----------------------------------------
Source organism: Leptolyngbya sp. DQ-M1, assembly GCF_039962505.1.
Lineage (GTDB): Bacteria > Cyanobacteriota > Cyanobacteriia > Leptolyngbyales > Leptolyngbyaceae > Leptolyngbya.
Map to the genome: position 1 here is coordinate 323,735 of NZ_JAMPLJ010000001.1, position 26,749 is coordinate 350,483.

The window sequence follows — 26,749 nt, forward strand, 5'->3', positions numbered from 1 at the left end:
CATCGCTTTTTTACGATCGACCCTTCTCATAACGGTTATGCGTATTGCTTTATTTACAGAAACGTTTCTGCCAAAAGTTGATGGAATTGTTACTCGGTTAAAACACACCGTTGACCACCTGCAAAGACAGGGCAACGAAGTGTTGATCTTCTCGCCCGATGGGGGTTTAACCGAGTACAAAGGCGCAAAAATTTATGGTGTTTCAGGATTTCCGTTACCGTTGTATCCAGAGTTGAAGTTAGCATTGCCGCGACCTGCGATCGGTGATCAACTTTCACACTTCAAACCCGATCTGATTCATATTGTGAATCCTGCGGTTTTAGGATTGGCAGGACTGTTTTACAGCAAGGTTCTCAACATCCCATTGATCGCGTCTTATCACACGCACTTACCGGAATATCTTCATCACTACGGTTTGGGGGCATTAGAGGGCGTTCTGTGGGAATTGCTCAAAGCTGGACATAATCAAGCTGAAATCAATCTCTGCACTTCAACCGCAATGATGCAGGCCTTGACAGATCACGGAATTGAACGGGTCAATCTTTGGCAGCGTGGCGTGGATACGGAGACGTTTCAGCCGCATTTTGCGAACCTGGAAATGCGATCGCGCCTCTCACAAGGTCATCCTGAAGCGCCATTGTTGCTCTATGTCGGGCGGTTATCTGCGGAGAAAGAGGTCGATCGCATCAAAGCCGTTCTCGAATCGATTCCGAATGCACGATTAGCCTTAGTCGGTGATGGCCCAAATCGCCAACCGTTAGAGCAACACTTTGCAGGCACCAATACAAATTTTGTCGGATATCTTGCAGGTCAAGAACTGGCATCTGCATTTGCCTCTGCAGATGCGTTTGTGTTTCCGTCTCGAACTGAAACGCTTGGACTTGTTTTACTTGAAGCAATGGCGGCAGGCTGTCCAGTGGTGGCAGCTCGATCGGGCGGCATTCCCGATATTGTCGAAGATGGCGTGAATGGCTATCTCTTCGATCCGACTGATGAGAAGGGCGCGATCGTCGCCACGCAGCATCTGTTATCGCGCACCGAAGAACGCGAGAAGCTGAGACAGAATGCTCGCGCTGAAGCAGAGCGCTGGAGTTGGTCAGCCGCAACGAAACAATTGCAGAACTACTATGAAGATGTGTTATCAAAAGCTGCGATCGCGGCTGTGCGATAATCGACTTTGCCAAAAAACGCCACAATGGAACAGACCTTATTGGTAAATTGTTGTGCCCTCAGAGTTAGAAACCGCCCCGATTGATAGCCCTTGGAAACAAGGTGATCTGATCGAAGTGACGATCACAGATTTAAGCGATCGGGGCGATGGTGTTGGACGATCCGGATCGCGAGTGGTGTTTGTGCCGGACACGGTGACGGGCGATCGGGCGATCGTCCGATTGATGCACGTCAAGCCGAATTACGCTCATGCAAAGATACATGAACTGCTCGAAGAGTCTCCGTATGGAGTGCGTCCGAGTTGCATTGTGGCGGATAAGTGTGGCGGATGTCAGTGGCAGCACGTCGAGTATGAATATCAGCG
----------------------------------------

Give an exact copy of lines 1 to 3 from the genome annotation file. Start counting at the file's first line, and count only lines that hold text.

Source organism: Leptolyngbya sp. DQ-M1, assembly GCF_039962505.1.
Lineage (GTDB): Bacteria > Cyanobacteriota > Cyanobacteriia > Leptolyngbyales > Leptolyngbyaceae > Leptolyngbya.
Map to the genome: position 1 here is coordinate 323,735 of NZ_JAMPLJ010000001.1, position 26,749 is coordinate 350,483.